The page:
A unique feature of the system 11 is the Euler computation unit 36 coupled to the processor. The function of the Euler computation unit is to simplify imaging in planes that are not normal to the regular orthogonal planes. Before the Euler computation unit can be used, it is necessary to decide on the imaging plane desired.
There are many methods of selecting the imaging plane. For example, the operator can "write" in the angles that the desired plane makes with the regular orthogonal planes. Such angles define the orientation of a selected plane. The precise location is fixed by proper selection of the gradients and the Larmor frequency.
An exemplary system operates to select an imaging plane by imaging an organ of the body at least twice in separate parallel planes. Preferably, the two images each include an organ of interest. A third plane at an angle to the first two planes and that passes through the organ is selected. The two preliminary images are used in the selection of the third plane to obtain angles between the normal orthogonal planes and the selected third plane.
These angles are then used as Euler angles for mathematically shifting the regular X, Y and Z orthogonal axes to new orthogonal axes X', Y' and Z' that are used to define the gradients for the newly selected planes. Performing the Euler shift enables transmitting the signals through the system in a normal manner. The Euler computation unit automatically computes the X', Y' and Z' axes and automatically determines from the computation, according to Euler's method, the proper inputs to the X-, Y- and Z-gradient generators to provide the currents to the X-, Y- and Z-gradient coils to obtain the selected plane.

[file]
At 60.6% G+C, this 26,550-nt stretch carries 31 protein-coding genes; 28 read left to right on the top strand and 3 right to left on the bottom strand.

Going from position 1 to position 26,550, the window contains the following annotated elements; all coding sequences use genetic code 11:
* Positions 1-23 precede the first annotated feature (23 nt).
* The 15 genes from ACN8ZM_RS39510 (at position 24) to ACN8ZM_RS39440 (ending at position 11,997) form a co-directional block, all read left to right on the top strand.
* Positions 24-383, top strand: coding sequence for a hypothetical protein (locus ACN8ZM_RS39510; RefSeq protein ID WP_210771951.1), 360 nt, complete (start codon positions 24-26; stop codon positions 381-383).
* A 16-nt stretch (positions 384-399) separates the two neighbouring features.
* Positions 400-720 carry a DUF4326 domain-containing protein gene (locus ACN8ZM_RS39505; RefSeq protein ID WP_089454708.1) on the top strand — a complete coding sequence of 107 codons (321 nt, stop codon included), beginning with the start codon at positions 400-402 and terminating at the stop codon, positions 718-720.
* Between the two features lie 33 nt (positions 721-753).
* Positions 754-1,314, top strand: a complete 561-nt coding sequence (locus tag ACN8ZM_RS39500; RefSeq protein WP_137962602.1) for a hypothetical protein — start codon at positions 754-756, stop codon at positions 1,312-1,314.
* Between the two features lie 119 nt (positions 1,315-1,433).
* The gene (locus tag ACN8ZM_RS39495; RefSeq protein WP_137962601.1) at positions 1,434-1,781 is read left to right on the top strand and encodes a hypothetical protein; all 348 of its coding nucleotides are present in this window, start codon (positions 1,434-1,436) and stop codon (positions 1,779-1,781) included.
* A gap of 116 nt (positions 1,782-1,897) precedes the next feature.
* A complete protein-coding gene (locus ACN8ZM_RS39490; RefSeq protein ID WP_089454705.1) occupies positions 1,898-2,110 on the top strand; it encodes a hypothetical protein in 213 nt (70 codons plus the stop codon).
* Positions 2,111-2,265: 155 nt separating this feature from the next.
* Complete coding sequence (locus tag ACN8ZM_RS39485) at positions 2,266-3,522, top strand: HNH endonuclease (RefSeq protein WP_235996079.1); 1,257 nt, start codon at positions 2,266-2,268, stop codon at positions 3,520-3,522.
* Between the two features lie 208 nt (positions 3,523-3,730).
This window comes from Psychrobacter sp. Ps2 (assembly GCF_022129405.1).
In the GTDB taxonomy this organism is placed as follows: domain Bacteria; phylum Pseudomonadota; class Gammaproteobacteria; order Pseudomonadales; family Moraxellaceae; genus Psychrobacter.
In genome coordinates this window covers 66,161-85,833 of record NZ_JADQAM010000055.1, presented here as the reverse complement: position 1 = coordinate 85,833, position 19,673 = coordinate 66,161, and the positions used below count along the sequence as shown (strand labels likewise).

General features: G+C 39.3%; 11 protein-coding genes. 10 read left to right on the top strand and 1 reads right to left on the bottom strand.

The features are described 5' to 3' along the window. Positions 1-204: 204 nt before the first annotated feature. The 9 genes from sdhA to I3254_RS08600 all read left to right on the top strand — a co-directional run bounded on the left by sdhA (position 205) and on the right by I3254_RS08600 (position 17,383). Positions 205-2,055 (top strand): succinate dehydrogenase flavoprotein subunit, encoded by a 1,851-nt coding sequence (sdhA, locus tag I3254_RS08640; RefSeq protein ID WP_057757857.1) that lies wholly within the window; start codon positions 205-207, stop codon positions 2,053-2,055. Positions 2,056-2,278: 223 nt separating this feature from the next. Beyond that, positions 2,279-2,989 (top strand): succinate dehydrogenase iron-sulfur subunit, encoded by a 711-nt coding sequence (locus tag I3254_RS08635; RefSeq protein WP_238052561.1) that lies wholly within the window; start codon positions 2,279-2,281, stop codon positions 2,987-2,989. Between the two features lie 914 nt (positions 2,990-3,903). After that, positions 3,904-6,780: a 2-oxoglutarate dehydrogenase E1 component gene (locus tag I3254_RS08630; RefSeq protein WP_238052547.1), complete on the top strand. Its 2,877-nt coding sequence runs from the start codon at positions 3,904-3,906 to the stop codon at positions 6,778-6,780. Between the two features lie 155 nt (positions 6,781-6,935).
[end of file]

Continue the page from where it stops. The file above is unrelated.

The system finds use, for example, if a plane through the heart is desired at an angle that will approximately bisect the heart. It is known that the heart does not ordinarily lie in a plane parallel to any of the orthogonal planes in the regular X, Y, and Z coordinates of MRI systems.